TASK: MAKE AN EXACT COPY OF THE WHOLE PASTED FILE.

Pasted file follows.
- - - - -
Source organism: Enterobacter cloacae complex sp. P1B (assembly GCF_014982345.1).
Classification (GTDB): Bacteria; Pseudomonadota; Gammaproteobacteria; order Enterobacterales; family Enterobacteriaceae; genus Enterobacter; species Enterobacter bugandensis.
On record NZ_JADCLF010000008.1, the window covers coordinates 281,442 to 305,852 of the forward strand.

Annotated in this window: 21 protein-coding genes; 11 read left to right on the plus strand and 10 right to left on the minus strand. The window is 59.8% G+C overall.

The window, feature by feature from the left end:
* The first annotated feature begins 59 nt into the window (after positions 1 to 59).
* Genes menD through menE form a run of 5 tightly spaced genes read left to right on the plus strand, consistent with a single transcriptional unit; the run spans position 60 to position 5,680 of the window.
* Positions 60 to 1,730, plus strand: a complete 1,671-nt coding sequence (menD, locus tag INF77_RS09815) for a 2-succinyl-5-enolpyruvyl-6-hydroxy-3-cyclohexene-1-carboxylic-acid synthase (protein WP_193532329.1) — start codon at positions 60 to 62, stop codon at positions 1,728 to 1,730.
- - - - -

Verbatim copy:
Source organism: Enterobacter cloacae complex sp. P1B (assembly GCF_014982345.1).
Classification (GTDB): Bacteria; Pseudomonadota; Gammaproteobacteria; order Enterobacterales; family Enterobacteriaceae; genus Enterobacter; species Enterobacter bugandensis.
On record NZ_JADCLF010000008.1, the window covers coordinates 281,442 to 305,852 of the forward strand.

Annotated in this window: 21 protein-coding genes; 11 read left to right on the plus strand and 10 right to left on the minus strand. The window is 59.8% G+C overall.

The window, feature by feature from the left end:
* The first annotated feature begins 59 nt into the window (after positions 1 to 59).
* Genes menD through menE form a run of 5 tightly spaced genes read left to right on the plus strand, consistent with a single transcriptional unit; the run spans position 60 to position 5,680 of the window.
* Positions 60 to 1,730, plus strand: a complete 1,671-nt coding sequence (menD, locus tag INF77_RS09815) for a 2-succinyl-5-enolpyruvyl-6-hydroxy-3-cyclohexene-1-carboxylic-acid synthase (protein WP_193532329.1) — start codon at positions 60 to 62, stop codon at positions 1,728 to 1,730.